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Developing Your Style by Studying the Masters

February 2, 20180 Comments

Assignments

Your assignment is to choose a caricature by another artist you admire and do a study of it, focusing on copying the shapes and values as best you can. It’s not important to use the same materials the artist did. If the original is a painting or a sculpture, you can still use pencil or charcoal to do the study. The important takeaway from this exercise is in studying how that artist exaggerated his or her shapes and to a lesser extent, how they rendered the forms. And if you are able to find the original photo reference they used, that can help give you some additional perspective into the artist’s decisions as well.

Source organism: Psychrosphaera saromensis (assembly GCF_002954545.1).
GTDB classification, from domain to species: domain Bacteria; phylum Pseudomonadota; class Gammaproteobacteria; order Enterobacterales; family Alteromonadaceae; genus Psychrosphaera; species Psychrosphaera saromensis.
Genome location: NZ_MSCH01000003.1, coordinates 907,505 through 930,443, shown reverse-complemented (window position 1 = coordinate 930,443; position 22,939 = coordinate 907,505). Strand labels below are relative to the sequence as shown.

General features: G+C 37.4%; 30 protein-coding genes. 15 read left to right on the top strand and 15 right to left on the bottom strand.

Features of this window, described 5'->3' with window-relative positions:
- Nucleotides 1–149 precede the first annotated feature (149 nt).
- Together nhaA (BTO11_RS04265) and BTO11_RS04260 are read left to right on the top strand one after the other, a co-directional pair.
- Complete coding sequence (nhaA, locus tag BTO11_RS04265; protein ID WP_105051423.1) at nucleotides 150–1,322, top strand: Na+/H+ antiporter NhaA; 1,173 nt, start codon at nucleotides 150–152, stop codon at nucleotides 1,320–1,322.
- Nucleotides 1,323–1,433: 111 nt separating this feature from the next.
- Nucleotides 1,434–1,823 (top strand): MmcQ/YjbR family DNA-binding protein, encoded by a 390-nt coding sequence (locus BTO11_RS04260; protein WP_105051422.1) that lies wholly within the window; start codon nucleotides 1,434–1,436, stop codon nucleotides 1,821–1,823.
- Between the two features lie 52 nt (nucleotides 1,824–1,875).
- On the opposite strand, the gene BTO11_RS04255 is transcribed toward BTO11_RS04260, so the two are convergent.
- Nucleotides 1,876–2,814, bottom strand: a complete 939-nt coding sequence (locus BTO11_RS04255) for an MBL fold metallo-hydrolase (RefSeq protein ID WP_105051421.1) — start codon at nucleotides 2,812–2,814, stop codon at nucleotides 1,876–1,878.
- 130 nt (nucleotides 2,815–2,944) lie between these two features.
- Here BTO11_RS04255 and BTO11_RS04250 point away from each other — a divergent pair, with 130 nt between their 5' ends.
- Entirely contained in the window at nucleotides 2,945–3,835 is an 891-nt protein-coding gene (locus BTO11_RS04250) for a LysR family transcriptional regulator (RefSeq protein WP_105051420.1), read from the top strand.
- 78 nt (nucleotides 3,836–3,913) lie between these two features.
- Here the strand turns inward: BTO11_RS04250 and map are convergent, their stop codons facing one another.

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One of the most time-honored methods of art training throughout history has been studying and copying the works of the Masters.

A lot of students have questions about developing their own style in the art of caricature. It’s my belief that your own individual artistic style is mostly a result of your instructors, your artistic influences and, to a lesser extent, the mediums you work in. Today, we’re going to focus on your artistic influences. Now, it’s one thing to just look at art you like and hope it rubs off on you, but it’s another thing entirely to get a pencil or brush out and actually try to make a copy of it. When you make a copy – or a study – of another artist’s caricature, you end up feeling what it’s like to move your hand the same way the original artist did.